Today sees yet another round of stories about a claim to have discovered the real author of Shakespeare’s plays. Today’s candidate is Sir Henry Neville. A book claiming he is the author is about to be released by Brenda James and William Rubinstein.
The evidence for Neville being the author seems to be the following.
- If you trace which Shakespearean play came out in which year, the location of the plays tends to follow Neville’s movements around the country fairly well.
- Neville was familiar with details of court life in a way Shakespeare was not.
- Neville spoke French, unlike Shakespeare, and some scenes of Henry V are written in French.
- Neville’s ancestors, Plantagenets, are always favourably depicted in the plays.
- When Neville was imprisoned in the Tower for his part in Essex’s rebellion, the plays suddenly turn from being light to being sombre. (As an aside, I wonder how on earth Neville escaped with his head if he played a role in the rebellion. There is probably an interesting story there.)
- Allegedly his notes in the Tower contain ideas that are used in Henry VIII.
- Neville, unlike Shakespeare, had access to a detailed story of the Bermuda shipwreck of 1609, which seems to be the base of The Tempest.
- Alleged similarity of styles between Neville’s private letters and writing attributed to Shakespeare.
That all seems reasonably interesting, but it would be nice to see more by way of criticism of this claim. After all, it seems unlikely that James and Rubenstein are the first to have floated Neville as a name. And some of the points of evidence, particularly Shakespeare’s unfamiliarity with the court or the continent, have been hashed out many times before. But the stories read basically like press releases for James and Rubinstein. The only dissenting voice I saw comes from Professor Bate, a governor of the Royal Shakespeare Company.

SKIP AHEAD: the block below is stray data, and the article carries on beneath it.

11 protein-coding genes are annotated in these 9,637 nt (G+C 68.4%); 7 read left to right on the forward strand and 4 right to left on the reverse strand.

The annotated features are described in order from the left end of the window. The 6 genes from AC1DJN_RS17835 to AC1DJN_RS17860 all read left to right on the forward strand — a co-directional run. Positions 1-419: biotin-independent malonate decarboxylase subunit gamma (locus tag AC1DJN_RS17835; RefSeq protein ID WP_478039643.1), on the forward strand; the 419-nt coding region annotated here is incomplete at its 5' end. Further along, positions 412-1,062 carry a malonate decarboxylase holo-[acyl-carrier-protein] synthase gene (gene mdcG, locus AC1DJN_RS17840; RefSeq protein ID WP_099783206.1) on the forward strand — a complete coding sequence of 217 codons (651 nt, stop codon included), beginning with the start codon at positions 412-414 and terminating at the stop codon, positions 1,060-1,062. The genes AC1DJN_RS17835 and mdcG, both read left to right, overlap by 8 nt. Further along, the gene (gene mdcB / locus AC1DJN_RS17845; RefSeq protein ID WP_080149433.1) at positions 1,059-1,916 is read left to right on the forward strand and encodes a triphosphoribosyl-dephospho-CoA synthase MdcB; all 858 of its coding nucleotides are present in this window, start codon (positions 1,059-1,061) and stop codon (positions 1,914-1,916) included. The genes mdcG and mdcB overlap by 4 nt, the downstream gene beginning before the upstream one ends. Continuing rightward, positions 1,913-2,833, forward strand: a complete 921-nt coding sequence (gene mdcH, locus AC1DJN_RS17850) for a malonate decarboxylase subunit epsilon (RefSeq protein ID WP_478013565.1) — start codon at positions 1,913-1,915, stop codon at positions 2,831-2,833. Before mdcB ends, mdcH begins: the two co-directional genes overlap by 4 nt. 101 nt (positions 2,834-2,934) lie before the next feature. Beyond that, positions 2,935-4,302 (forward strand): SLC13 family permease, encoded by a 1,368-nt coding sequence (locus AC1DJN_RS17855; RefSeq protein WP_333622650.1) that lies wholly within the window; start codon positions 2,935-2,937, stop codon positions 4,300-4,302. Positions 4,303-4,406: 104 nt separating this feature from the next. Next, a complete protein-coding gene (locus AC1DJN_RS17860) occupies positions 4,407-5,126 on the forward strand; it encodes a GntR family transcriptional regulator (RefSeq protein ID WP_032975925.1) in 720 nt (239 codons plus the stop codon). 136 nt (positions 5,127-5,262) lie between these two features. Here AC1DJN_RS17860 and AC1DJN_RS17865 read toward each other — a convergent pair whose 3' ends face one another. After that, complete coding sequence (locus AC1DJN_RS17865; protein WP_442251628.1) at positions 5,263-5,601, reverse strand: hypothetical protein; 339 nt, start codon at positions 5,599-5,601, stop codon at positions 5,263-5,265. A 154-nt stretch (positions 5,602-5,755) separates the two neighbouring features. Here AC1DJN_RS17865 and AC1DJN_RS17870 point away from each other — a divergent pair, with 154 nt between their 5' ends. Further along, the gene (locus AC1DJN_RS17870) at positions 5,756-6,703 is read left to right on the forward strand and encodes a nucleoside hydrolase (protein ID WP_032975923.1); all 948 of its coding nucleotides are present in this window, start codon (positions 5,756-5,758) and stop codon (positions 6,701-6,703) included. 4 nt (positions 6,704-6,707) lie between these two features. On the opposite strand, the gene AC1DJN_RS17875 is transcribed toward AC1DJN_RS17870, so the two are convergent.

“These arguments always fall back on verbal parallels, which never stand up,” he said.
Well that’s not true. Arguments from verbal parallels are exactly how it was discovered who wrote Primary Colors, for example. So I wouldn’t dismiss such arguments out of hand. It still does seem fairly speculative to me, with a fair bit of just-so storytelling along the way. And in a small world like the aristocracy around that time, everyone knows everyone so there are plenty of prima facie plausible just-so stories to be told. So I’ll be waiting for more details than the press releases, and for the responses from expert critics, before giving up on the Bard.